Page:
The APP_ID and APP_SECRET can be retrieved from the Facebook app control panel. If you don’t have an application registered yet you can do this at

Invoking Remote Methods

Now the user is signed in, but you probably want to use OAuth to call protected remote API methods and not just sign in. For that, the remote application object provides a request() method that can request information from an OAuth protected resource. Additionally there are shortcuts like get() or post() to request data with a certain HTTP method.

For example to create a new tweet you would call into the Twitter application as follows:

resp ='statuses/update.json', data={
    'status':   'The text we want to tweet'
if resp.status == 403:
    flash('Your tweet was too long.')
    flash('Successfully tweeted your tweet (ID: #%s)' %['id'])

Or to display the users’ feed we can do something like this:

resp = twitter.get('statuses/home_timeline.json')
if resp.status == 200:
    tweets =
    tweets = None
    flash('Unable to load tweets from Twitter. Maybe out of '
          'API calls or Twitter is overloaded.')

Flask-OAuthlib will do its best to send data encoded in the right format to the server and to decode it when it comes back. Incoming data is encoded based on the mimetype the server sent and is stored in the data attribute. For outgoing data a default of 'urlencode' is assumed. When a different format is needed, one can specify it with the format parameter. The following formats are supported:

  • 'urlencode' - form encoded data (GET as URL and POST/PUT as request body)
  • 'json' - JSON encoded data (POST/PUT as request body)
  • 'urlencode' - stored as flat unicode dictionary
  • 'json' - decoded with JSON rules, most likely a dictionary
  • 'xml' - stored as elementtree element

Unknown incoming data is stored as a string. If outgoing data of a different format is needed, content_type should be specified instead and the data provided should be an encoded string.

Find the OAuth1 client example at

OAuth2 Client

Find the OAuth2 client example at

New in version 0.4.2.

Request state parameters in authorization can be a function:

from werkzeug import security

remote = oauth.remote_app(
        'state': lambda: security.gen_salt(10)

Lazy Configuration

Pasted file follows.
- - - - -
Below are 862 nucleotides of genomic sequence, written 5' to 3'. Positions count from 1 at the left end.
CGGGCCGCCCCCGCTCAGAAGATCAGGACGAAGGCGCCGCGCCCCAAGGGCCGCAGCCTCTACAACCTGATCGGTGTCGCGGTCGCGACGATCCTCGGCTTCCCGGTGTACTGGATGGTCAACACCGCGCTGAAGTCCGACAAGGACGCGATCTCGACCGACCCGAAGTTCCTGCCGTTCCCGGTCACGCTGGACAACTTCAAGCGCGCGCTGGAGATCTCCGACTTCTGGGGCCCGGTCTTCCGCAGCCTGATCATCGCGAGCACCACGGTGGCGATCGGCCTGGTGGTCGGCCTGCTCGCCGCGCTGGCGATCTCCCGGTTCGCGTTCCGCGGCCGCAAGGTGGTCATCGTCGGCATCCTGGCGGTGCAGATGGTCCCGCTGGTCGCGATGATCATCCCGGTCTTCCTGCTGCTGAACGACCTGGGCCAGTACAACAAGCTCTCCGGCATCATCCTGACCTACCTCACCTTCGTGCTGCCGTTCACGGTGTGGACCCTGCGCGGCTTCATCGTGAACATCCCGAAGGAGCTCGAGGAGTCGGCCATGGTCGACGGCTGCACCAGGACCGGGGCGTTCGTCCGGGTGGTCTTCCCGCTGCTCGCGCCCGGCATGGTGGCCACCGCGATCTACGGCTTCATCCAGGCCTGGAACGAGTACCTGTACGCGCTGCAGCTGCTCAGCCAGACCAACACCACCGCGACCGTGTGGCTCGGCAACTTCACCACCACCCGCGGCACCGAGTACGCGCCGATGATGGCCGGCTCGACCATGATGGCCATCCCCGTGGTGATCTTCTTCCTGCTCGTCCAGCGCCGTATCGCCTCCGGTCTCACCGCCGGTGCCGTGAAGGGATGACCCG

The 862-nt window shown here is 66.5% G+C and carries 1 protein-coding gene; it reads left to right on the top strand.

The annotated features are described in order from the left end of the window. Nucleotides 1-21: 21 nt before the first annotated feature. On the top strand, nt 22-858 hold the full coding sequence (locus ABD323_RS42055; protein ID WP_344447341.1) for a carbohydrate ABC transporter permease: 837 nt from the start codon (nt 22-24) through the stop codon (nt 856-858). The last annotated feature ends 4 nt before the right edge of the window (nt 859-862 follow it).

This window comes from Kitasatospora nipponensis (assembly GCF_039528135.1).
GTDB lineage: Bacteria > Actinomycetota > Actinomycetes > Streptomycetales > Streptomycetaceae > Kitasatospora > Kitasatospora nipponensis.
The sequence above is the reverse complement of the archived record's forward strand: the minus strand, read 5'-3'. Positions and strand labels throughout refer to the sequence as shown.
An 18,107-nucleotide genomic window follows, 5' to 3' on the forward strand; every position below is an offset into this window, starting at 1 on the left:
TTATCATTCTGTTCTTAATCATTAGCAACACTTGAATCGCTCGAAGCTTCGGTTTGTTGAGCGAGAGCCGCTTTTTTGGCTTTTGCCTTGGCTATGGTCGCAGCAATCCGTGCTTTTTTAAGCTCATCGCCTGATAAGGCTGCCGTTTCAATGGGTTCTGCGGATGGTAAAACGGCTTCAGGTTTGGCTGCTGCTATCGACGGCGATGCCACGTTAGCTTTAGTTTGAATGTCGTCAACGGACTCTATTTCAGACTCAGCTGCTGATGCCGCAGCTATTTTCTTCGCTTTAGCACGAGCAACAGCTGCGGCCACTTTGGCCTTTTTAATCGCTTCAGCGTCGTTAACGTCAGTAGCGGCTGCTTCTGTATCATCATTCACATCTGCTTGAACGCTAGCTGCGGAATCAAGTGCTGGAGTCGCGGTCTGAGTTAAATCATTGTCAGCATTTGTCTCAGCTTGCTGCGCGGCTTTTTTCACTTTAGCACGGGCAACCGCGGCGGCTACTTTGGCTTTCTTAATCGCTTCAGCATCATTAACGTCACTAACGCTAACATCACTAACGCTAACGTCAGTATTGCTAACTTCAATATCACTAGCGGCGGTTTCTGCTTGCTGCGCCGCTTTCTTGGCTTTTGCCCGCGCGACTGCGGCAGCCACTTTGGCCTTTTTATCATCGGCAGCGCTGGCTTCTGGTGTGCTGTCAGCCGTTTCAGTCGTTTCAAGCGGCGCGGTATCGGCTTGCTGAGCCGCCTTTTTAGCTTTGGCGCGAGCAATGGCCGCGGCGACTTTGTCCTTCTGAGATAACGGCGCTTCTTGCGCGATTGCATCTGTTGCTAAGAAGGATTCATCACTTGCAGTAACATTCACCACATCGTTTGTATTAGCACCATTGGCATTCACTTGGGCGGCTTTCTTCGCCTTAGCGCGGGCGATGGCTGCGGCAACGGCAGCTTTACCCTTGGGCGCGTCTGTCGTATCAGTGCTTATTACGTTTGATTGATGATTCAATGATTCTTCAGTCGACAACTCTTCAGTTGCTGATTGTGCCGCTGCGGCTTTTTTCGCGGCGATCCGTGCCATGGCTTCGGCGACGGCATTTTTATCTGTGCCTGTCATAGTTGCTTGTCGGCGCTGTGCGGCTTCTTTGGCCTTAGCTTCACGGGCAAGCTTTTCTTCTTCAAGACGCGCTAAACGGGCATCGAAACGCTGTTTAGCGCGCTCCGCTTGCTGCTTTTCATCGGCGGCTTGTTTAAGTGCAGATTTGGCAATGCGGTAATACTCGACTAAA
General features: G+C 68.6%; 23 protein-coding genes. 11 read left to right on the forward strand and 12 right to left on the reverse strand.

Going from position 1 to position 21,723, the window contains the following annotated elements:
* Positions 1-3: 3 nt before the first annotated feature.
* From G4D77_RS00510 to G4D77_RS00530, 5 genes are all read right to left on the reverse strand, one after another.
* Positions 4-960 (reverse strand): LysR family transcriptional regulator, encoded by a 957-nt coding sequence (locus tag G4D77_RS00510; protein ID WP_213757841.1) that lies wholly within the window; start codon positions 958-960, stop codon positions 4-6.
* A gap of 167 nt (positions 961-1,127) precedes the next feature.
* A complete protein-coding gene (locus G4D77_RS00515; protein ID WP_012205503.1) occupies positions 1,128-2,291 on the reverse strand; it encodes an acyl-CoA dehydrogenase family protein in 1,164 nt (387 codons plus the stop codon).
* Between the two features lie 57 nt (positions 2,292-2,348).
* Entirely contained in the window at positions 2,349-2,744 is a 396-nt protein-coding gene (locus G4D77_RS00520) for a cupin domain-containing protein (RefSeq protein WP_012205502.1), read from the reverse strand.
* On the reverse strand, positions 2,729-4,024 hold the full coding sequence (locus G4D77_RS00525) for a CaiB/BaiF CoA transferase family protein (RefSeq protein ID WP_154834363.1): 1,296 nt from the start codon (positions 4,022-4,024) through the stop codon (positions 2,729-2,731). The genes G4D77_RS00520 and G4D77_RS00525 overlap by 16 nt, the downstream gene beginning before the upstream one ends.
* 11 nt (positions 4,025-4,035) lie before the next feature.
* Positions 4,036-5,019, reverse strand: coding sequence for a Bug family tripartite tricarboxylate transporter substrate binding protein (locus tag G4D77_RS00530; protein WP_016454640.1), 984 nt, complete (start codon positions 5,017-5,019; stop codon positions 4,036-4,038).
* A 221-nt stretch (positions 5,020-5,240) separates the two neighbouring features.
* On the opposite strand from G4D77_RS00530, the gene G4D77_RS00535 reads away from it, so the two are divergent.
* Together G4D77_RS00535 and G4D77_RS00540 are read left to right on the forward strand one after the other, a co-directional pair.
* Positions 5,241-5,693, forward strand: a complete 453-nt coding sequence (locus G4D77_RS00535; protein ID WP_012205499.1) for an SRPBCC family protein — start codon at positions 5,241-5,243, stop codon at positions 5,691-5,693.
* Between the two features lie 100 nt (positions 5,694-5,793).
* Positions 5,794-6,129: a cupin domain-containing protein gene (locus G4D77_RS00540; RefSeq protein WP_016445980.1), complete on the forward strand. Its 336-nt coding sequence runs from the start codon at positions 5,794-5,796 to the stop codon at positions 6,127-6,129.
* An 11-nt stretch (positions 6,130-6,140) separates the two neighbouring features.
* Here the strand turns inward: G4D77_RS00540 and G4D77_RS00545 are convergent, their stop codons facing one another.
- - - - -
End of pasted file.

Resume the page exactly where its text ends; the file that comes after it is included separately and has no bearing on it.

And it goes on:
New in version 0.3.0.

When creating an open source project, we need to keep our consumer key and consumer secret secret. We usually keep them in a config file, and don’t keep track of the config in the version control.

Client of Flask-OAuthlib has a mechanism for you to lazy load your configuration from your Flask config object:

from flask_oauthlib.client import OAuth

oauth = OAuth()
twitter = oauth.remote_app(

At this moment, we didn’t put the consumer_key and consumer_secret in the remote_app, instead, we set a app_key. It will load from Flask config by the key TWITTER, the configuration looks like:

app.config['TWITTER'] = {
    'consumer_key': 'a random string key',
    'consumer_secret': 'a random string secret',


New in version 0.4.0.

Or looks like that:

app.config['TWITTER_CONSUMER_KEY'] = 'a random string key'
app.config['TWITTER_CONSUMER_SECRET'] = 'a random string secret'

Twitter can get consumer key and secret from the Flask instance now.

You can put all the configuration in app.config if you like, which means you can do it this way:

from flask_oauthlib.client import OAuth

oauth = OAuth()
twitter = oauth.remote_app(

app.config['TWITTER'] = dict(
    consumer_key='a random key',
    consumer_secret='a random secret',

Fix non-standard OAuth

There are services that claimed they are providing OAuth API, but with a little differences. Some services even return with the wrong Content Type.

This library takes all theses into consideration. Take an Chinese clone of twitter which is called weibo as the example. When you implement the authorization flow, the content type changes in the progress. Sometime it is application/json which is right. Sometime it is text/plain, which is wrong. And sometime, it didn’t return anything.

We can force to parse the returned response in a specified content type:

from flask_oauthlib.client import OAuth

oauth = OAuth()

weibo = oauth.remote_app(
    request_token_params={'scope': 'email,statuses_to_me_read'},

    # force to parse the response in applcation/json

The weibo site didn’t follow the Bearer token, the acceptable header is:

'OAuth2 a-token-string'

The original behavior of Flask OAuthlib client is:

'Bearer a-token-string'

We can configure with a pre_request method to change the headers:

def change_weibo_header(uri, headers, body):
    auth = headers.get('Authorization')
    if auth:
        auth = auth.replace('Bearer', 'OAuth2')
        headers['Authorization'] = auth
    return uri, headers, body

weibo.pre_request = change_weibo_header

You can change uri, headers and body in the pre request.